New Fraternities Diversify Greek Life at GU
Published: Friday, September 7, 2012
Updated: Tuesday, September 25, 2012 22:09
Though SAE is mainly a social fraternity, the members participate in community service and organize philanthropy events. The group plans to partner with the Children’s Miracle Network and the Wounded Warrior Project, a program that provides services to injured soldiers as they transition to civilian life.
According to Keenum, maintaining the national traditions of the fraternity while beginning new traditions at a non-Greek school will serve as both a challenge and an advantage.
“We want to be unique, and we still want to follow the SAE traditions and have our own identity,” Keenum said. “This environment allows us to be ourselves within a national organization.”
SAE has come under scrutiny in the last year because of its hazing habits at other colleges. The brothers at Georgetown said they believe that this is where Georgetown’s unusual atmosphere could be an advantage.
“At a traditionally Greek school, you have certain expectations. Here, since we don’t have that … we [have] the ability to do all the good stuff without doing all the bad stuff,” Baker said.
With a turnout of over 100 people at the Student Activities Fair, SAE will likely expand greatly from its current 39 members.
Meanwhile, PIA, which is the oldest Latino fraternity in existence, appeals to a more specific community at Georgetown.
Veliz said he believes that Phi Iota Alpha offers a unique way for members to embrace Latin culture.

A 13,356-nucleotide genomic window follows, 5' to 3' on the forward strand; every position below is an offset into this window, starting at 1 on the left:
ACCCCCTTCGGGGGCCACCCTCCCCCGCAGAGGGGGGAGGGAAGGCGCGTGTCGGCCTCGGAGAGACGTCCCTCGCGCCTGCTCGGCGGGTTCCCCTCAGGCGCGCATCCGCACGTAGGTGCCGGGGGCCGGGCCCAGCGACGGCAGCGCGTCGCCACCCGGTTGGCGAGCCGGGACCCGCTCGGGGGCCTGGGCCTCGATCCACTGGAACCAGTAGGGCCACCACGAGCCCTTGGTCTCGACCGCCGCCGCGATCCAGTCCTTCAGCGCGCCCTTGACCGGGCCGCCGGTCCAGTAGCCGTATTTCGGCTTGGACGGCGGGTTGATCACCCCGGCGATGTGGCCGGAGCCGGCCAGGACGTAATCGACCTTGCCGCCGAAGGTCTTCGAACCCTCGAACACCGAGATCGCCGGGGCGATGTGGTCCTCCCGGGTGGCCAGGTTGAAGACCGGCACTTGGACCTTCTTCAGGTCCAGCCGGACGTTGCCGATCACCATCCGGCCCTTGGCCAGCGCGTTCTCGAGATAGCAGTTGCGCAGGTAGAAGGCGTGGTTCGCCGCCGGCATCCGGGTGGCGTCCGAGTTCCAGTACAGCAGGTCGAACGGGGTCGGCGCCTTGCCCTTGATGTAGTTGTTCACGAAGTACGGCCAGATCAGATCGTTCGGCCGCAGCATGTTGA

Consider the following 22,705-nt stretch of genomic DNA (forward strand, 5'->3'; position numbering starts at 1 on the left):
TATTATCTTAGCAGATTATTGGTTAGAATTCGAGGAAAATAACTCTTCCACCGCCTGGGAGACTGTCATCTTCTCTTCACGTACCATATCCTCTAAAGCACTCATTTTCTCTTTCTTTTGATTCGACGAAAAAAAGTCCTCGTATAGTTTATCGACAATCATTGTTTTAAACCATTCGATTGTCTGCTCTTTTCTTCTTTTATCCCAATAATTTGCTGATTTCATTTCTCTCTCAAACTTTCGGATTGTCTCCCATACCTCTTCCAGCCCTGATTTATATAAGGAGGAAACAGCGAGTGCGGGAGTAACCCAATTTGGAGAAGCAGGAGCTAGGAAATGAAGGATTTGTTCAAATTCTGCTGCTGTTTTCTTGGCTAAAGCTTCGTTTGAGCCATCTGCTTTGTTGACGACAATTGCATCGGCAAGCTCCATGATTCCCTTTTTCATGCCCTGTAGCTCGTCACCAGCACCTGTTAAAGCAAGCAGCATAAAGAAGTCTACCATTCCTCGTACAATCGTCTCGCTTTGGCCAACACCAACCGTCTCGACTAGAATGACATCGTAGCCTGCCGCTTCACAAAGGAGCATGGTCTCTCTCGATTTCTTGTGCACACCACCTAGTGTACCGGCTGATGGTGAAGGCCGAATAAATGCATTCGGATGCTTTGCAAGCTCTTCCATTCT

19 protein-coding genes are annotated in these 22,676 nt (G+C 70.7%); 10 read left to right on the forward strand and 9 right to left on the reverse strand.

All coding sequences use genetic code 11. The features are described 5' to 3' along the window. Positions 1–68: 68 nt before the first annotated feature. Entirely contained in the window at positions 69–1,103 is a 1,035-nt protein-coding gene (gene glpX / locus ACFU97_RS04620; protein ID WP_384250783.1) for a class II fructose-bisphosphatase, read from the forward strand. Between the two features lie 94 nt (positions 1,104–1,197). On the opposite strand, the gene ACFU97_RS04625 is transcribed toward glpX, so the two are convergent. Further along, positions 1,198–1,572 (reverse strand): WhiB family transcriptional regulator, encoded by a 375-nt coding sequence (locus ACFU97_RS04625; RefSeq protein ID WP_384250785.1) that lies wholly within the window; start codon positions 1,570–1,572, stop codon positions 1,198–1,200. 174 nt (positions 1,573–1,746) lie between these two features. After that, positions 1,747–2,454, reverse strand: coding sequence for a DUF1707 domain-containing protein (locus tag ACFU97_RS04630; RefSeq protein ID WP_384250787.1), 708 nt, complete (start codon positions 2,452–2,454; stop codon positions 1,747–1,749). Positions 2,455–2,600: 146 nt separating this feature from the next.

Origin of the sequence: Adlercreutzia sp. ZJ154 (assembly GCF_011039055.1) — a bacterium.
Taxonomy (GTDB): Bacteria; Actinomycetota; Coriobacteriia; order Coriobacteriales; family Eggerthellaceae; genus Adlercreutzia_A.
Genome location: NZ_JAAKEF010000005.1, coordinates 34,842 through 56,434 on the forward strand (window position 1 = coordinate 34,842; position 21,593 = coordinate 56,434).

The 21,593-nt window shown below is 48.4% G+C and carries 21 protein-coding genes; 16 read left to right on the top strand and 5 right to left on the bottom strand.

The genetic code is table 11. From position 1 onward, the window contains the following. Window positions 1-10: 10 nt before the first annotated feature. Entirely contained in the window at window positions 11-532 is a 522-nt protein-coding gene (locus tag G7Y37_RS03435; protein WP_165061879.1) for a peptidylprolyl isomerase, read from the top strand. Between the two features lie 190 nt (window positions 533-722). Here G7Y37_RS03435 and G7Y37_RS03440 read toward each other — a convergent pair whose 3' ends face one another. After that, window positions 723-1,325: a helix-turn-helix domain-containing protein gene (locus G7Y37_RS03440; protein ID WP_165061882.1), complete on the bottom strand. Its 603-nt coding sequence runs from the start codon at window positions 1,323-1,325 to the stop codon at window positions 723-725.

“[PIA’s] goal is to cultivate young Latinos into men with high moral values who are leaders and professionals in their communities,” Veliz wrote in an email.
Throughout the semester, PIA’s six brothers will focus on celebrating and sharing Latino culture and history with other Georgetown students. They plan to fundraise for nonprofit organizations, host celebrations for Latino events and educate the campus about Latino history on a weekly basis though Twitter and Facebook.
They did not set up a table at the Student Activities Fair and do not plan to actively recruit new members.
“Recruitment is largely internal. The group hasn’t come to a decision about what we should do. Membership is open to everyone, but the process itself is intended to be self-selective,” Veliz said. “We think that for new students coming here [who] would be first-semester freshmen, it would be a huge commitment — one they might not be ready for.”
As the two groups continue to grow, Zack Hubbard (MSB ’13), president of Sigma Phi Epsilon, said he is happy to see other Greek organizations on campus.
“We love to see more fraternities starting at Georgetown, because having more students in Greek life gives the university and administration the opportunity to see that there are a lot of positives that come with fraternities and sororities,” Hubbard said.